hues in between a starting color and an ending color. One of the current
trends in photography is to colorize areas of a photo with a gradient.
You can spend hundreds of dollars purchasing gradient-colored stock
photos—or just use what you learn in this lesson to create them
yourself. Even portraits can be much more exciting when you add
gradients to them.
|Friday - Lesson 08|
|If you enjoyed the Erase to History command, get
ready for this super-charged version—the History Brush tool. This
incredible tool gives you an unlimited do-over on your photo for as long
as you have the image open on your screen. You can add filters and
generally experiment with any feature that Photoshop possesses, but
still get back to your original image or to a version of the image in
the recent past. In this lesson, you'll learn to use the History Brush
to make stunning black and white with color images, to color correct an
image, and then to make a totally wild impressionistic art image from a
|Wednesday - Lesson 09|
|Whether you want to add type to a scrapbooking
layout, make large type for display, or learn a little bit about
Photoshop's Layer Styles, you'll enjoy this lesson. You'll try your hand
at making type that warps, wiggles, and wraps around a circle. Then
you'll see what you can do to text on your own.
|Friday - Lesson 10|
|In today's lesson, you'll learn how to "right size"
your images, whether that right size is for printing or for the Web.
You'll also unlock the mysteries of printing so that your prints have
the best chance to profit from your new Photoshop skills. You'll find
out how to scan an image so it's large enough, but not too large, and
how to crop an image that shows more than you really want to see.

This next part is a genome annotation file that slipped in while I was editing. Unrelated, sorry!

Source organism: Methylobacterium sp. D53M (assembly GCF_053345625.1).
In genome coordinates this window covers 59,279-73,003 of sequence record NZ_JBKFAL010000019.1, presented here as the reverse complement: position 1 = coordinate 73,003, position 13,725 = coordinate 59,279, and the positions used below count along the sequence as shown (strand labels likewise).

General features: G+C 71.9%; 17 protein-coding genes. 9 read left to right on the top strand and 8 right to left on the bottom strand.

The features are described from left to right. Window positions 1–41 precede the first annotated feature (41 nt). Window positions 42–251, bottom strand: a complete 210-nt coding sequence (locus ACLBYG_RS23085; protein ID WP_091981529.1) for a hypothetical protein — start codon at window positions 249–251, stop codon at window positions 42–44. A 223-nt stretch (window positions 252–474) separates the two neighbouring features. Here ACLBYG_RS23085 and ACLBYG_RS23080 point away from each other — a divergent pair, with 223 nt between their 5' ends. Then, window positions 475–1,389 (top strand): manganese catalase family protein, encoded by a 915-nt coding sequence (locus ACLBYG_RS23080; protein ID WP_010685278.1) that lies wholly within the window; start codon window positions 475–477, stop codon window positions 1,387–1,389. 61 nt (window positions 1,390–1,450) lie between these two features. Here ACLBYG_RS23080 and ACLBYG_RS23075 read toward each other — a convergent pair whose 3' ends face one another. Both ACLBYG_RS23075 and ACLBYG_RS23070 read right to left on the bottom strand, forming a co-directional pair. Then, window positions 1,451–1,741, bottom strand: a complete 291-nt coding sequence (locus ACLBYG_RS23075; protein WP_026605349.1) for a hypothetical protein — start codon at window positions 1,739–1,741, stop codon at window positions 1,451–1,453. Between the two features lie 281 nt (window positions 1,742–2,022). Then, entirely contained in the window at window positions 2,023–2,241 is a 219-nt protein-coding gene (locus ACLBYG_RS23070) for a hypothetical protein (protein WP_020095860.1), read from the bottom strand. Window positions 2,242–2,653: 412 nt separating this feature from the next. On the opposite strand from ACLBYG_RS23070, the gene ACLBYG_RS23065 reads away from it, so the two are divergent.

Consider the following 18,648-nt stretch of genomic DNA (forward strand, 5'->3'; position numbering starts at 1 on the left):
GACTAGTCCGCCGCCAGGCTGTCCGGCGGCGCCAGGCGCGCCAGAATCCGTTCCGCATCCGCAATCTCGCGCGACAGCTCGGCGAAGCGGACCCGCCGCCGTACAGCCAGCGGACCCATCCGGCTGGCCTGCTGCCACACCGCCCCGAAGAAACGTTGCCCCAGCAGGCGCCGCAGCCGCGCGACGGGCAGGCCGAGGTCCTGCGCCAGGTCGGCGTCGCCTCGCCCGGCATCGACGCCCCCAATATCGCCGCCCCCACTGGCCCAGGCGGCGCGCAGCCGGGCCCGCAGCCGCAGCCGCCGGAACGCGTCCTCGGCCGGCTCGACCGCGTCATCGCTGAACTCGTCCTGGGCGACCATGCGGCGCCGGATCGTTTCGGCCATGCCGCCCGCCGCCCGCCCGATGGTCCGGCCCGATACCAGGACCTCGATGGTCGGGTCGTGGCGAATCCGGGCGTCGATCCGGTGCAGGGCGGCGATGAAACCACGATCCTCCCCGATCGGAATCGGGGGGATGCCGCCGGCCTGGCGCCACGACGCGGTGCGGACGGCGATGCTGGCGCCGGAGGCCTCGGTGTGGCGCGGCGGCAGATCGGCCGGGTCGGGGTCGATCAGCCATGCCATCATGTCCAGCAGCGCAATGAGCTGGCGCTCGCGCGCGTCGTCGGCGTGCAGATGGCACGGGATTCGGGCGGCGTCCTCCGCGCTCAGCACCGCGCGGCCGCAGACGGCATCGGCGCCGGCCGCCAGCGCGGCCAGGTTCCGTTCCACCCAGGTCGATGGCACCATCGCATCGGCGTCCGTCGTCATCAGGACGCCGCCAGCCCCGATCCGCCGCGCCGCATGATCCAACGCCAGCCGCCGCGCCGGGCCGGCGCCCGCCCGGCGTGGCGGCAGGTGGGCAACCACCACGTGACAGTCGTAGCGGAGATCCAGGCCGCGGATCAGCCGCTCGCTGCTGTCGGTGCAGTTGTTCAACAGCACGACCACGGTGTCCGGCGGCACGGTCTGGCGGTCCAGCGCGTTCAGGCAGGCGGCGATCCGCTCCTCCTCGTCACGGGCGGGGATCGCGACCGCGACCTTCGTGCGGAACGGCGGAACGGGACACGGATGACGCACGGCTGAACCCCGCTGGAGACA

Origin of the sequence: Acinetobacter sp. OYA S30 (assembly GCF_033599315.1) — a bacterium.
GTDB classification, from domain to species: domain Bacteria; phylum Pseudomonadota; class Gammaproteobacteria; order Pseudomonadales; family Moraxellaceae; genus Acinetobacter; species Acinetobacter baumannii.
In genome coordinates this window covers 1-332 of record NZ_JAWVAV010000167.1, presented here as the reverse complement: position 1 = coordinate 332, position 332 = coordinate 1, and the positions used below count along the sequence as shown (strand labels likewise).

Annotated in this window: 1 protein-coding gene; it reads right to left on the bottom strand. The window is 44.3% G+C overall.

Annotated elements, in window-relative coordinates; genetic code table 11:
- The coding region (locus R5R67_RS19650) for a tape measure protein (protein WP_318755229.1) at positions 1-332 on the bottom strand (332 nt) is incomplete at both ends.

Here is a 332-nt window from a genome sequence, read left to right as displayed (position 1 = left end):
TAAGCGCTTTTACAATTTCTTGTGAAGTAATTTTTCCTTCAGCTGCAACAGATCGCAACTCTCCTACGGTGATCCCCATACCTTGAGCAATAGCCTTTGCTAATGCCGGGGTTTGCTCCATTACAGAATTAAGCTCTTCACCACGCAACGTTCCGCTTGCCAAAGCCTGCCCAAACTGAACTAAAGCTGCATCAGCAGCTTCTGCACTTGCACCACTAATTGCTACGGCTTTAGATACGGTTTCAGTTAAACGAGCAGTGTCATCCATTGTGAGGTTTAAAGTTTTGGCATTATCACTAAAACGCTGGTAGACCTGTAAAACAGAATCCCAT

|Wednesday - Lesson 11|
|Today you'll learn the three R's of photo
manipulation: Retouching, restoring, and rearranging. You'll be amazed
at what you can do—and you'll no longer trust the phrase "pictures don't
lie." You'll also discover another incredible new feature in Photoshop
CS3—the Clone Stamp palette. This new addition lets you copy imagery
from anywhere in an open image and brush it into your picture while
changing size and orientation.
|Friday - Lesson 12|
|Sometimes you mean to take an image with a yellow
colorcast—sometimes, you don't. If you didn't mean it, then you'll enjoy
learning about CS3's new ability to edit JPG files inside Camera Raw to
help your images look their best. You can't work miracles all the time,
but if you have an image that's a bit too dark or a bit too light, you
can fix it up so that your photography looks perfect. Of course, if you
forget to take off the lens cap, even Photoshop can't help you!
To enroll in this course, click the Enroll Now button below:
Students who enrolled in Photoshop CS3, Introduction to were also interested in the following courses:Secrets of Better Photography
Creating Web Pages